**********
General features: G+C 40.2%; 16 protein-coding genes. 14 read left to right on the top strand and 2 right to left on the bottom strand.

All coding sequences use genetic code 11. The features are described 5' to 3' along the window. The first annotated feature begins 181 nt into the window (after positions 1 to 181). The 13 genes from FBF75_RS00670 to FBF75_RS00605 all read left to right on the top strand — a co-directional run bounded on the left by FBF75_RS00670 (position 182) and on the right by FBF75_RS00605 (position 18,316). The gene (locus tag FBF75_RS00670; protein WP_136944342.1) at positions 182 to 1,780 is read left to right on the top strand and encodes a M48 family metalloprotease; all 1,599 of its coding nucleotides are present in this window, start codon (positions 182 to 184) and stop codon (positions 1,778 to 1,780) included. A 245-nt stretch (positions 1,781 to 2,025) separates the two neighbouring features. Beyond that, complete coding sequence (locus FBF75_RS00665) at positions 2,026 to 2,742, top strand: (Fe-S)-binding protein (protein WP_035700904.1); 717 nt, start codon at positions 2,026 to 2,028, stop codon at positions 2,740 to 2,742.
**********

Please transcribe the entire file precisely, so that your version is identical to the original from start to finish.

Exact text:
General features: G+C 40.2%; 16 protein-coding genes. 14 read left to right on the top strand and 2 right to left on the bottom strand.

All coding sequences use genetic code 11. The features are described 5' to 3' along the window. The first annotated feature begins 181 nt into the window (after positions 1 to 181). The 13 genes from FBF75_RS00670 to FBF75_RS00605 all read left to right on the top strand — a co-directional run bounded on the left by FBF75_RS00670 (position 182) and on the right by FBF75_RS00605 (position 18,316). The gene (locus tag FBF75_RS00670; protein WP_136944342.1) at positions 182 to 1,780 is read left to right on the top strand and encodes a M48 family metalloprotease; all 1,599 of its coding nucleotides are present in this window, start codon (positions 182 to 184) and stop codon (positions 1,778 to 1,780) included. A 245-nt stretch (positions 1,781 to 2,025) separates the two neighbouring features. Beyond that, complete coding sequence (locus FBF75_RS00665) at positions 2,026 to 2,742, top strand: (Fe-S)-binding protein (protein WP_035700904.1); 717 nt, start codon at positions 2,026 to 2,028, stop codon at positions 2,740 to 2,742.